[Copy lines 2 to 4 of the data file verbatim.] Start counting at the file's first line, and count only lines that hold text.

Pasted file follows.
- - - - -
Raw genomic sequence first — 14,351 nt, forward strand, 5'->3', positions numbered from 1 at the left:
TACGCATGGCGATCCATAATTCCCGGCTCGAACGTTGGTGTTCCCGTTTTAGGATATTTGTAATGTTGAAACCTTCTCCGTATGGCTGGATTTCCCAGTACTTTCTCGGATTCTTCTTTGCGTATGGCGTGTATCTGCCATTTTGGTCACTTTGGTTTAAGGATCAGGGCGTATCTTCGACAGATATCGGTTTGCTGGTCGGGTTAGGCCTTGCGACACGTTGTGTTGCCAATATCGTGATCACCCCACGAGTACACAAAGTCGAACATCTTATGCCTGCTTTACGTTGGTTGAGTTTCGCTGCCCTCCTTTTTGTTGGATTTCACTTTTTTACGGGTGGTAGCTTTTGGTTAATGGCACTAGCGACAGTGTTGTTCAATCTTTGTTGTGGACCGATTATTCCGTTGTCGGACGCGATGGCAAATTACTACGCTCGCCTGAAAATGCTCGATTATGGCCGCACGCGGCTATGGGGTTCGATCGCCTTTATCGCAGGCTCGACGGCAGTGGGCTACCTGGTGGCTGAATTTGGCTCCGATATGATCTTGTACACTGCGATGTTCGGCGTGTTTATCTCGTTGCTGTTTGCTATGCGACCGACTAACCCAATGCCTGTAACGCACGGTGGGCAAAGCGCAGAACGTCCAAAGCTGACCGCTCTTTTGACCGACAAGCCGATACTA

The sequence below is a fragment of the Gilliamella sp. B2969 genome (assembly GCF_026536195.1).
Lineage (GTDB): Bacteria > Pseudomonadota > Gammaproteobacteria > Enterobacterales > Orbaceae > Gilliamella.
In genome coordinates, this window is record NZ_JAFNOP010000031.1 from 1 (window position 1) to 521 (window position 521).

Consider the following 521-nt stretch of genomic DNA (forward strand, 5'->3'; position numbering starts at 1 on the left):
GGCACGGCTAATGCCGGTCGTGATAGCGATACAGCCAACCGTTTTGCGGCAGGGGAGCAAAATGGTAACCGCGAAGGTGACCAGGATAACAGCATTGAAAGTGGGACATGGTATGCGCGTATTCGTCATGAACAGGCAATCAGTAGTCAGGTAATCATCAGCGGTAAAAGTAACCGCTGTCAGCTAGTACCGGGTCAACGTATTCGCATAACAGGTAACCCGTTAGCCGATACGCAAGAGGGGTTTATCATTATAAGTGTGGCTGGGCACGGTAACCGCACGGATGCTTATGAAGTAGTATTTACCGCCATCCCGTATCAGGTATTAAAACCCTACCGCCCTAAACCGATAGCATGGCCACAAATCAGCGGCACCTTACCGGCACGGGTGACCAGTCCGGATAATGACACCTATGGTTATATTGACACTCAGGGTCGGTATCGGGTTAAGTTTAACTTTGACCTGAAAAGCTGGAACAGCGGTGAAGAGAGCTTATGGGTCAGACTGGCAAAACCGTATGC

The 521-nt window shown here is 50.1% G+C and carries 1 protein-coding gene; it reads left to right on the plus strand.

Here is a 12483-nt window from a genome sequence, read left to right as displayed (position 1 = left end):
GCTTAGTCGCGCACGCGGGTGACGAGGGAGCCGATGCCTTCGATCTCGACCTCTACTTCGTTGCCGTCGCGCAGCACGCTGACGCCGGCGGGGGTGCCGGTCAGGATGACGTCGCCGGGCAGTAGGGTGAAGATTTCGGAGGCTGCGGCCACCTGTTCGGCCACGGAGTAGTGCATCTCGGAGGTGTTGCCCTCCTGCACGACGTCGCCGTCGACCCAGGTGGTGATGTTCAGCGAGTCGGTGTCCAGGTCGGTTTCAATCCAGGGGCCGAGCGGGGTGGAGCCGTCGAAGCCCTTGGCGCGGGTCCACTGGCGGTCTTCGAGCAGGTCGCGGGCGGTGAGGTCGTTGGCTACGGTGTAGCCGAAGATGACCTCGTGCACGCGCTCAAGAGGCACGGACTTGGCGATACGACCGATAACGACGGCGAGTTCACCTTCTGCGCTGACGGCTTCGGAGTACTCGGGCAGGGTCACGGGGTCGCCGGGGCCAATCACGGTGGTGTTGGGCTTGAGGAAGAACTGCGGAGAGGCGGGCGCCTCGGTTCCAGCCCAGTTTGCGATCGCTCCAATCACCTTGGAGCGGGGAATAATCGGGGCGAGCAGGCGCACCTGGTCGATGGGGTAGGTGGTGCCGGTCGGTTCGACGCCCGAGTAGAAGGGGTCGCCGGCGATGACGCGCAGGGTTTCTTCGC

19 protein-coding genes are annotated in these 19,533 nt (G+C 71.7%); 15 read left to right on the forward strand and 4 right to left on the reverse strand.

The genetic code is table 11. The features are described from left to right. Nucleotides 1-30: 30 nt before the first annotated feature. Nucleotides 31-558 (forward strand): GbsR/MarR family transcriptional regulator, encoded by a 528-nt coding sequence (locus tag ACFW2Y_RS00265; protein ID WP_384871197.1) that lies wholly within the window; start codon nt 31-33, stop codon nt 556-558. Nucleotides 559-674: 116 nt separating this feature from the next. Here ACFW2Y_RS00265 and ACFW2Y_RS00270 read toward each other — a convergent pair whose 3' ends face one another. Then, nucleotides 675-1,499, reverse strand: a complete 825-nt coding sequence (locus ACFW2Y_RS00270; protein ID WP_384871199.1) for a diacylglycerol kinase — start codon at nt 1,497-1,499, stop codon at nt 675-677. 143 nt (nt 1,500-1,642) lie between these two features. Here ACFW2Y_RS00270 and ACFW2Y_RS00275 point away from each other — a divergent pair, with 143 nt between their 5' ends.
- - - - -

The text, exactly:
TACGCATGGCGATCCATAATTCCCGGCTCGAACGTTGGTGTTCCCGTTTTAGGATATTTGTAATGTTGAAACCTTCTCCGTATGGCTGGATTTCCCAGTACTTTCTCGGATTCTTCTTTGCGTATGGCGTGTATCTGCCATTTTGGTCACTTTGGTTTAAGGATCAGGGCGTATCTTCGACAGATATCGGTTTGCTGGTCGGGTTAGGCCTTGCGACACGTTGTGTTGCCAATATCGTGATCACCCCACGAGTACACAAAGTCGAACATCTTATGCCTGCTTTACGTTGGTTGAGTTTCGCTGCCCTCCTTTTTGTTGGATTTCACTTTTTTACGGGTGGTAGCTTTTGGTTAATGGCACTAGCGACAGTGTTGTTCAATCTTTGTTGTGGACCGATTATTCCGTTGTCGGACGCGATGGCAAATTACTACGCTCGCCTGAAAATGCTCGATTATGGCCGCACGCGGCTATGGGGTTCGATCGCCTTTATCGCAGGCTCGACGGCAGTGGGCTACCTGGTGGCTGAATTTGGCTCCGATATGATCTTGTACACTGCGATGTTCGGCGTGTTTATCTCGTTGCTGTTTGCTATGCGACCGACTAACCCAATGCCTGTAACGCACGGTGGGCAAAGCGCAGAACGTCCAAAGCTGACCGCTCTTTTGACCGACAAGCCGATACTA

The sequence below is a fragment of the Gilliamella sp. B2969 genome (assembly GCF_026536195.1).
Lineage (GTDB): Bacteria > Pseudomonadota > Gammaproteobacteria > Enterobacterales > Orbaceae > Gilliamella.